Meet Our Board Members
Board of Supervisors
Jeanette Dorner, Chair (Elected Position, 2018 - 2021)
Jeanette first began working with the Pierce Conservation District in 1996 when she created a community group to restore the health of Muck Creek and the District became a major supporter of that effort. She worked for 11 years as the Salmon Recovery Program Manager with the Nisqually Tribe, coordinating the protection and restoration of the Nisqually watershed, then five years as the Director of Ecosystem Recovery at the Puget Sound Partnership. She now is the Executive Director of the Mid Sound Fisheries Enhancement Group, a non-profit group working with people in the Mid Puget Sound region to restore salmon habitat and recover salmon populations. Jeanette believes strongly in the mission of the conservation district to empower local landowners to be good stewards of their lands through voluntary and incentive programs and to ensure that our Pierce County community has access to healthy local foods that are sustainably produced.
Cindy Haverkamp, Vice Chair (Elected Position, 2020 - 2023)
Cindy grew up fishing and climbing trees in rural Pennsylvania. After a successful career teaching public school Humanities, Cindy moved into a new career in Communications and Public Outreach first with the Pacific Northwest Conference of the United Methodist Church and more recently as a Park Planner with Pierce County Parks’ Resource Stewardship Department where she writes stories about the good work they are doing to conserve Pierce County park lands, farms and open spaces. She graduated in June 2018 from Seattle University’s School of Theology and Ministry, with a master’s degree in Transformational Leadership. Her hobbies include farm-to-table cooking, birding, reading and tending her wonderful family which includes husband, Rick, teen daughters Brenna, age 16, and Fiona, age 18, and MANY pets.
John Hopkins, Auditor (Elected Position, 2019 - 2022)
John grew up in England and graduated from London University with a degree in Math and Physics. After teaching for a year he headed for Alaska and began a long career in the electrical industry. In 1987 he moved to Puyallup with his young family. He founded and managed Diamond Electric, until he retired over ten years ago. Along the way he became interested in Historic buildings and community service. This culminated with six years serving on the Puyallup City Council, where he helped initiate numerous environmental measures. Currently he also serves as treasurer of Puyallup Main Street Association, and is on the Vestry of one of the local churches. He is pushing for rain barrels and solar power at that location! His hobbies include running and hiking.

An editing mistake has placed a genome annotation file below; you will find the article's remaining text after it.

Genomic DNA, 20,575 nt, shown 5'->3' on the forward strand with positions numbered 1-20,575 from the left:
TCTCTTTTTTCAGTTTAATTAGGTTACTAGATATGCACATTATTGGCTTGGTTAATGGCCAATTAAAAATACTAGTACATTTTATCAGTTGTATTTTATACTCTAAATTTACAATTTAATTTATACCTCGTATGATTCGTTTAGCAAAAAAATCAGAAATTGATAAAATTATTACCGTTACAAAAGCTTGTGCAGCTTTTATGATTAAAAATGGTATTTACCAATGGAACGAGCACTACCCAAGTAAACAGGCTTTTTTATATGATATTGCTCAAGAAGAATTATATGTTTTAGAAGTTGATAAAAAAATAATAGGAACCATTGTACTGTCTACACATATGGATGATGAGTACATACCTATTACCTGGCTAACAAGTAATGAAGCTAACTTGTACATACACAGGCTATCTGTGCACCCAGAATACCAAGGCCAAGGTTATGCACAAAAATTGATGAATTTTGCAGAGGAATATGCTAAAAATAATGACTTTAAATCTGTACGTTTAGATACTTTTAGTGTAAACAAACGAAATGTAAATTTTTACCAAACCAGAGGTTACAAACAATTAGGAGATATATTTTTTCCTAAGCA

Scott Gruber (Appointed Position, 2018 - 2021)
I'm honored and very pleased to contribute to the good works of the Pierce Conservation District. I enjoy supporting the PCD's programs and staff by tapping my 30 years of business experience which ranges from design, wholesale, manufacturing, and retail to agriculture and farming. I have been a professional nurseryman since 2002 and farmer since 2007. I raise and process poultry and rabbit for meat, grow hundreds of varieties of food producing plants, and am a general contractor specializing in sustainable landscape design and construction. All that I do depends on responsible stewardship of natural resources. Helping the PCD contributes to enjoying a world we all share - now and into the future.
Mark Mauren (Appointed Position, 2019 - 2022)
Mark retired from the Washington State Department of Natural Resources after 31 years of service, having managed State forest, aquatic, recreation, natural areas, transactions, budgets (>$10M) at operational, programmatic, policy and executive levels. As a small farmer in Puyallup and long-term steward of natural resources across the State of Washington, Mark believes the services provided by the Pierce Conservation District are vital to a healthy future. The District must evolve as the county’s population grows, weather patterns change, forests and the agricultural base shrink and habitat becomes more fragmented.
Hannah’s deep appreciation for the conservation of natural resources and spaces began at home. She was born and raised in Northwest Montana, known for its year-round outdoor recreation and accessibility to Glacier National Park. In her youth she spent time camping, gardening and on her family‘s boat where she learned to water ski and wakeboard. In 2008, she moved to Tacoma where she received her undergraduate degree in Political Science and Women’s and Gender Studies from Pacific Lutheran University. She has a passion for public service and has served in a variety of capacities with local nonprofits including the YWCA Pierce County, Tacoma/Pierce County Habitat for Humanity, and the Pierce County AIDS Foundation. In June 2018, she received her Masters of Public Administration from The Evergreen State College. She currently works for the state and spends her free time volunteering to increase women’s political participation and adventuring with her partner, Cody.